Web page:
Supporting International Student Writers

For faculty who integrate writing into their curriculum, the extra challenge experienced by students who are not native English speakers can cause some concern and uncertainty. Here are some tips for how to support your multilingual students!


  1. Get them connected to resources. The CEW works one-on-one with writers to help them to develop their written English proficiency. Many international students have found that regular, ongoing appointments at the Center are crucial to their success.
  2. Comment strategically, focusing upon writer development rather than “product fixing.” Make sure that the writer knows that the substantive, content level of their work is the most important thing and that you are identifying strengths and areas to work on on that level, just as you would any of your students. To help students make progress on the mechanics of English, prioritize your comments. Multilingual writers will become overwhelmed trying to address every editing issue at once. Overwhelm is never a good state of mind for learning. If grammar and mechanics are interfering with meaning, focus on one or two specific issues to point out to them in the draft. (For example, verb tenses are probably a lot more interfering than non-standard article choices.) You might notice that many of the issues in a paper written by a multilingual writer are not simple grammatical errors, but rather syntax issues that may be related to the translation process or the structures of the writer's native language. In such cases, underlining the problematic phrase and having them address it in conference or in the Writing Center is better than trying to figure out what grammar rule it violates.
  3. Develop a tolerance for differences in English proficiency.  Every day, consultants in the CEW work with international students on the sentence mechanics in their writing among other facets of the writing process.  Many students come into the Center highly concerned about the level of correctness of their text.  When feedback and grading is primarily focused on editing skills, then the student will be in a panic to get each paper “fixed” as if the sentence level mechanics are all that matters. In such cases, they will often come into the Writing Center open only to a line by line edit rather than presenting in a state to work developmentally on their English proficiency, which requires focus, prioritizing and individual effort. In such cases, they are also far less likely to be willing to work on global issues such as use of research, organization and argument development.  In other words, when it comes to grammar, punctuation, syntax, and style, we hope you will join us in encouraging progress rather than perfection. It won’t siginificantly help the writer along their language acquisition journey to just have their paper proofread and fixed for them.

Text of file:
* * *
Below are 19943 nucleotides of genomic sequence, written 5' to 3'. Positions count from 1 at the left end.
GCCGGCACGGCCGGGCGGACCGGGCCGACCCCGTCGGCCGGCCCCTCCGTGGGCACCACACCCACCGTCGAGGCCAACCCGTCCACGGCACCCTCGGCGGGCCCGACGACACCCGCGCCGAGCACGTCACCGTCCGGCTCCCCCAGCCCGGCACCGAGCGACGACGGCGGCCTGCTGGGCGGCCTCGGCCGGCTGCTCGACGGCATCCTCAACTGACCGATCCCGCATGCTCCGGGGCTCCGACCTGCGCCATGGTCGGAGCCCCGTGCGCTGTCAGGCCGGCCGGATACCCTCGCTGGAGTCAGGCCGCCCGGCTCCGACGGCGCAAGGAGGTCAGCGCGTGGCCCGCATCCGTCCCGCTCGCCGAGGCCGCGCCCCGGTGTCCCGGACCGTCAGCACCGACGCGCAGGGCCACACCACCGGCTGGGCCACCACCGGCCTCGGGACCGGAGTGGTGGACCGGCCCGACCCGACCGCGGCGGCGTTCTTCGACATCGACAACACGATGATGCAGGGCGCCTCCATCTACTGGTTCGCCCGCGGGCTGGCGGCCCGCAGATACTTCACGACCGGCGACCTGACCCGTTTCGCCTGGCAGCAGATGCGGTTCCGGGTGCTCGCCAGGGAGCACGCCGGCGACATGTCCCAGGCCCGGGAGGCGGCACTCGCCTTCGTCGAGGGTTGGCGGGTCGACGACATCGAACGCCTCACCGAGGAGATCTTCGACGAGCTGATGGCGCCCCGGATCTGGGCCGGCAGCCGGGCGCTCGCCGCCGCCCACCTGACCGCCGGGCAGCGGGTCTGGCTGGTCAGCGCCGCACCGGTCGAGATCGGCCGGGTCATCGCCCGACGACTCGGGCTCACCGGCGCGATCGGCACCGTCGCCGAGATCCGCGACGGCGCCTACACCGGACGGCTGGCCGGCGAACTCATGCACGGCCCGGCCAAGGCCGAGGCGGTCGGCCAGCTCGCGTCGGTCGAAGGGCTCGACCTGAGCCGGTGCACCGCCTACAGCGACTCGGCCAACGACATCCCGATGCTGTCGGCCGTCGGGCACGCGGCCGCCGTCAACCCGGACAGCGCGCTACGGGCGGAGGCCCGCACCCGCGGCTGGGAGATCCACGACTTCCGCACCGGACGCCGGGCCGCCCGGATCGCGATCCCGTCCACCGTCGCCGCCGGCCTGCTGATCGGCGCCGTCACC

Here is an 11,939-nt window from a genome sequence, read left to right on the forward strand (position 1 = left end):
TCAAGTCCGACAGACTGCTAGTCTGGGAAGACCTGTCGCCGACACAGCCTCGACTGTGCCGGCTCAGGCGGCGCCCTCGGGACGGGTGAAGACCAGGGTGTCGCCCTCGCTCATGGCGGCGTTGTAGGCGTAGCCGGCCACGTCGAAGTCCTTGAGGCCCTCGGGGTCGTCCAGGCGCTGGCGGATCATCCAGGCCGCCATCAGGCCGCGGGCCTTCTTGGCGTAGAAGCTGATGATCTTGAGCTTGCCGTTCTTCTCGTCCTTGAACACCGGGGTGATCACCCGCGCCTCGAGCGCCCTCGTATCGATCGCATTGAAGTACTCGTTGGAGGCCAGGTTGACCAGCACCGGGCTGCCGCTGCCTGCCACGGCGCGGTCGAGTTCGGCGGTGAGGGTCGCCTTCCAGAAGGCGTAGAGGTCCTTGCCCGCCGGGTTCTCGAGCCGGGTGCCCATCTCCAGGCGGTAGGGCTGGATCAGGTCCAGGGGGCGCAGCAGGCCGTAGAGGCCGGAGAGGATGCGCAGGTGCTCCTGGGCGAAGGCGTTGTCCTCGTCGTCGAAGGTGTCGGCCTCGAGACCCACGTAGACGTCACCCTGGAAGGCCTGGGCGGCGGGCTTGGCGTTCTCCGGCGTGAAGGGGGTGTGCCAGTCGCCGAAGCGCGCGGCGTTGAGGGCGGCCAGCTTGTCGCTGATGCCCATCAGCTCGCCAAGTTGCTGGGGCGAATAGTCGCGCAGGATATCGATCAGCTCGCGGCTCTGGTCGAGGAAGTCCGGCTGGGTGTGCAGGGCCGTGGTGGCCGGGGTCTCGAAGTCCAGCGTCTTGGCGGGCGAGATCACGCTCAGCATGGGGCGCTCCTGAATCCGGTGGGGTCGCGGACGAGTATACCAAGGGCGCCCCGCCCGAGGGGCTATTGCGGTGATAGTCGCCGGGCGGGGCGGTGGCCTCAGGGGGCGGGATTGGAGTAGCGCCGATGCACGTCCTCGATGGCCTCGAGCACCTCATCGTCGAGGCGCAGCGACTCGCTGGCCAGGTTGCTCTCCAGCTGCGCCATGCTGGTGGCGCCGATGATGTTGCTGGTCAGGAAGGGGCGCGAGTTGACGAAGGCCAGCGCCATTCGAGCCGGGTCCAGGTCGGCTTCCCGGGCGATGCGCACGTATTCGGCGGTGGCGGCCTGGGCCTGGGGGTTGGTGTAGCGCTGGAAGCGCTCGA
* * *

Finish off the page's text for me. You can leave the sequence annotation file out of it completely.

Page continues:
4. Familiarize yourself with cultural differences that might affect writing and rhetorical styles (as well as classroom behavior!). For example, the directness favored in the academic writing of U.S. universities might be seen as disrespectful to the reader in some cultures. Also norms related to plagiarism vary significantly from culture to culture. International students may need direct cultural information to be able to adapt to the writing conventions of U.S. academia. Your assignment sheet might be transparent to a domestic student, but very confusing to a student who has been educated in another culture. 
  5. Work with us! The good news is that CEW consultants are trained in research-based methods for helping non-native English speakers make progress in writing. Regular one-on-one collaboration not only is the best way to accelerate progress, but it also provides valuable space for international students to make connections and get oriented, ask questions they may not feel comfortable asking in class, and to practice their spoken English with a native speaker. If faculty can help us by not expecting that writing products will be scrubbed of all inconsistencies after visits, this will contribute to our ability to work meaningfully with international students. An expectation of perfect products significantly short-circuits our ability to help writers make lasting progress. Our mission is to focus on writer development. 
  6. And finally, prepare to be impressed! Can you imagine doing college level work in your second (or even third or fourth) language? Through immersion, instruction, and practice, these students gradually improve, but their current ability level as well as their motivation and willingness to put in the extra effort that international study entails, continually impresses us here in the CEW!